“I know Professors at UF that say I will never pay off my student loans:” University of Florida alumni react to student loan pause extension

“I know Professors at UF that say I will never pay off my student loans:” University of Florida alumni react to student loan pause extension
Published: Dec. 23, 2021 at 4:44 PM EST
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GAINESVILLE, Fla. (WCJB) -There are 45 million people nationwide who have federal student loan debt according to Education Data Initiative. The federal student loan pause extension until May 2022 has some borrowers breathing a sigh of relief.

“I know professors at UF that say I will never pay off my student loans,” said University of Florida Alumna, Jamie Mayfield. “I can make the minimum payment for the rest of my life it will not take off of my total.”

February 1 in the new year is when federal student loan payments were once expected before President Biden called for the extension, citing the ongoing pandemic as the reason why. Although to Mayfield, pausing payments shouldn’t be the president’s main focus.

RELATED STORY: Pause on student loan payments is extended through May 1

“It’s just getting rid of the interest rates,” mentioned Mayfield. “The interest rates on my house, I just refinanced my house right? I’m paying around 3%. It’s like 9% for a federal loan and that is a loan that the federal government gave me with the assurance that I’ll go to college and get a good job from that to pay it back. Why are my interest rates just killing me?”

Social media is where ideas differ among our viewers. In TV20′s Facebook comments, some say students pay up, and some advocate for free college. Others are ready for the collection emails to end. Another University of Florida graduate agrees that the recent pause on student loan payments makes a difference.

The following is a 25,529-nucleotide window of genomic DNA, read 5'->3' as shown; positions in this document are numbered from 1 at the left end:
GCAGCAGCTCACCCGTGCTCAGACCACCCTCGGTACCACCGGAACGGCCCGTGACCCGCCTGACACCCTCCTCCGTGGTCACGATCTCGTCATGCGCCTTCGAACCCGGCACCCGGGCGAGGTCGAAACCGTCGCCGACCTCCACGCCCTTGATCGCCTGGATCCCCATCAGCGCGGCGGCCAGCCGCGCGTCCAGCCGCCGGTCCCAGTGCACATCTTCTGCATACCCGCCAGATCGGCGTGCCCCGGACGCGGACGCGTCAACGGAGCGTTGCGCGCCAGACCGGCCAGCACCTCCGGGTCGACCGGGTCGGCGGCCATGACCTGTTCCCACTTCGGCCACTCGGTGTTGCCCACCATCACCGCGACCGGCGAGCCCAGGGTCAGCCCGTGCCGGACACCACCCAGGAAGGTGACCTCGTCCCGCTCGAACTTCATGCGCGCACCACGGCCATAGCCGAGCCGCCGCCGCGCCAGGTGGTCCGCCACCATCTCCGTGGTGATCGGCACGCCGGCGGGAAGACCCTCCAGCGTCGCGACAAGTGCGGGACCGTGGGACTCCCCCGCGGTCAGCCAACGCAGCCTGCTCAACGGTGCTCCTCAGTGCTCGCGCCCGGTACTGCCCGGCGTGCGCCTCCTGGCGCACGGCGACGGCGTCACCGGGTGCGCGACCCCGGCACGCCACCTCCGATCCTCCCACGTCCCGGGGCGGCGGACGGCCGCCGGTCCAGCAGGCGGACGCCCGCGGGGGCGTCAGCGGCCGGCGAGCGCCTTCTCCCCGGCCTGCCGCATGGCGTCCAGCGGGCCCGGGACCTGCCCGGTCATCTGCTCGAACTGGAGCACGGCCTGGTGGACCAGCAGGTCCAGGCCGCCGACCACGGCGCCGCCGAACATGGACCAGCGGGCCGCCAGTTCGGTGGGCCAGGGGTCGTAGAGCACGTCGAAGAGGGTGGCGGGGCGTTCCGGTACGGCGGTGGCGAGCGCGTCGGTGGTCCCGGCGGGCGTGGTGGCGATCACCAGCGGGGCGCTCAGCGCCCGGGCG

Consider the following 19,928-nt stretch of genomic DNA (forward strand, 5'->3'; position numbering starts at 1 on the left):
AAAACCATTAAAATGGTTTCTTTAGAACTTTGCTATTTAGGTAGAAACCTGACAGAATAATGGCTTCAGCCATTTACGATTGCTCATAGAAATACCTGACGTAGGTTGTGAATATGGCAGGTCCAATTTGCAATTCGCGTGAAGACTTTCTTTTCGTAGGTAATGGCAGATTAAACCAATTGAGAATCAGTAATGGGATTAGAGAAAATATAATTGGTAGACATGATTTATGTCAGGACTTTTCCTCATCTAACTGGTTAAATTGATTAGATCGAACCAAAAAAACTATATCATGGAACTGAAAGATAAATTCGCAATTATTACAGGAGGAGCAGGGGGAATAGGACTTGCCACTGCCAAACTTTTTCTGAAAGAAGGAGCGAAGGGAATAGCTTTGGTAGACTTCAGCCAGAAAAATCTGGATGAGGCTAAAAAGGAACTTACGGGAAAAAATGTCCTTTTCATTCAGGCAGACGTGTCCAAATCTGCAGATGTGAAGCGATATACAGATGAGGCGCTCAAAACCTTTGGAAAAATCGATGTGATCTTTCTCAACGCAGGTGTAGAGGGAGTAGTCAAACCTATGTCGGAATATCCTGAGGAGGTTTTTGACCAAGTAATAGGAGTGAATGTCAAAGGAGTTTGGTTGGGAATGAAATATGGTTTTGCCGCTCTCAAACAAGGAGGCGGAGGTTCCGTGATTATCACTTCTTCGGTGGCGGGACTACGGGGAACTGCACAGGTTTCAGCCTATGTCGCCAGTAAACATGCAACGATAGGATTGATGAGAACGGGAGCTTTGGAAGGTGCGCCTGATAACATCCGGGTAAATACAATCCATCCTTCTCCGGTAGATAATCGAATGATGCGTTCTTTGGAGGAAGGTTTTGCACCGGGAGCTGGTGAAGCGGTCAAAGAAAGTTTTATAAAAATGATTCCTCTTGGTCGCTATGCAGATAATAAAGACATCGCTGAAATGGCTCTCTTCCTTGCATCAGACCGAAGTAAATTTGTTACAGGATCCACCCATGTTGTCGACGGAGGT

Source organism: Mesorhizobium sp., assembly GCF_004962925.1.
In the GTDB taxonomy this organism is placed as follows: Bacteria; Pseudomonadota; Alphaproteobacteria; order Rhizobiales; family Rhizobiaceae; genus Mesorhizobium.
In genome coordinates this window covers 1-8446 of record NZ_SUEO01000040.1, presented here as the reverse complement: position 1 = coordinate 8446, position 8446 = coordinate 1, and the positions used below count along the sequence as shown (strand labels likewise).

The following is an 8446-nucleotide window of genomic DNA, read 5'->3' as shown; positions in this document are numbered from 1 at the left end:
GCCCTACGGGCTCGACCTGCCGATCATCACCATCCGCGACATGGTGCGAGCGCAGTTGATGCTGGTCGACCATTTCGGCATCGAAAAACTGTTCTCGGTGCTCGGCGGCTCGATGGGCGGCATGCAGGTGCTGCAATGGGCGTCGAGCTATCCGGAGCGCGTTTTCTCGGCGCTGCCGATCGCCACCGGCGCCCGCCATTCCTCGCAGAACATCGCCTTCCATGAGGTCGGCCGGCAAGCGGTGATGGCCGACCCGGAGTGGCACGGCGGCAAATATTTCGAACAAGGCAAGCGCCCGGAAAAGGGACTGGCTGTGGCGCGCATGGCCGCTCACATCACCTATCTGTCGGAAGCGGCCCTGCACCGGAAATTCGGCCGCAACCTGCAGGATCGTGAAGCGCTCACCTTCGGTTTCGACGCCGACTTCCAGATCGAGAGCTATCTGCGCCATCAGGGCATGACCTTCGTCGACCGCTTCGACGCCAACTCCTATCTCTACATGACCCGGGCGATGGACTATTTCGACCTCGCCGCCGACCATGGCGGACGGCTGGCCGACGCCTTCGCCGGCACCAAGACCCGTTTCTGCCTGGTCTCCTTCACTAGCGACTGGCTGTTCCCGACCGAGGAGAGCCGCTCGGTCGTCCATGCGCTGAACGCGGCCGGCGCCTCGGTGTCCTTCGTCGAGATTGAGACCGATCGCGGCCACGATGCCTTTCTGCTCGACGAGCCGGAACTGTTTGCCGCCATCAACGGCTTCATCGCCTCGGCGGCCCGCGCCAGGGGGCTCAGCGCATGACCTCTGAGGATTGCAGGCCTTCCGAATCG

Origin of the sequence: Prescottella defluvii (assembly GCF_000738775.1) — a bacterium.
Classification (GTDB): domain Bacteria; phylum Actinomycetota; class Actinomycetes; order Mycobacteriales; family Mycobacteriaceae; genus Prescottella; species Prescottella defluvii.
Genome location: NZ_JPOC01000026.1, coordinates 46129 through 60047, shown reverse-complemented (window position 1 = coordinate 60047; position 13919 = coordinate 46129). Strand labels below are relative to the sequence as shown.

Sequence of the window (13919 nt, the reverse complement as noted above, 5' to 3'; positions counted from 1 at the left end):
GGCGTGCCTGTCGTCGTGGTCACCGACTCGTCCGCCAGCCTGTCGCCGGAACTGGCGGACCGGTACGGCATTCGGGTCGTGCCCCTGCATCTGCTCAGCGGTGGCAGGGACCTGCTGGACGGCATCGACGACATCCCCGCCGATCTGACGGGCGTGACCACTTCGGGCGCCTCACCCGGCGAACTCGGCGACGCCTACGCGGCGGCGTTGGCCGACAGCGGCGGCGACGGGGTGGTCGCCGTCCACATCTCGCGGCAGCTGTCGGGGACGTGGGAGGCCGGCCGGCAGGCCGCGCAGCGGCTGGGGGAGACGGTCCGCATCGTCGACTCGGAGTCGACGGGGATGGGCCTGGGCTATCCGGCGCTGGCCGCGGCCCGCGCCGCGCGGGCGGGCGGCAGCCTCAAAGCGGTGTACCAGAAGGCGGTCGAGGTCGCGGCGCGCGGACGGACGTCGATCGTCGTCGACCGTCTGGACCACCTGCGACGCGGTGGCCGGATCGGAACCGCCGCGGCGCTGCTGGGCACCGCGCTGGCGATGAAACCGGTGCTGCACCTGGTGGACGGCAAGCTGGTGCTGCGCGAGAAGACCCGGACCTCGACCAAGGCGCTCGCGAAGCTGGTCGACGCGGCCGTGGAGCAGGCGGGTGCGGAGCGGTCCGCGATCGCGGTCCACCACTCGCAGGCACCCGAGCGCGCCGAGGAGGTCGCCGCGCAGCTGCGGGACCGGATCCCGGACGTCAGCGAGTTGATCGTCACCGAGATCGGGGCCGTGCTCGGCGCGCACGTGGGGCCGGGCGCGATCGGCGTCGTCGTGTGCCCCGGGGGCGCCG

“The delay for payments was useful to me because they had a hiring freeze,” added Anthony Sykas. “So graduating college with a hiring freeze I was stuck in a lower position than what I would have wanted to be basically for the entire time the freeze was active so it did give me some breathing room.”

RELATED STORY: Insider Q&A: What’s next for student loans in the COVID era?

According to Education Data Initiative, nearly 21% of Florida residents owe between $20,000 and $40,000 in student loans. Although, that’s not the case for Mayfield who worked full-time as an undergraduate and wants the President to address interest rates.

“And I still had to take out loans and those are all federal loans,” added Mayfield.” The interest rate is so high that I now owe over $63,000. I took out less than $30,000 altogether.”

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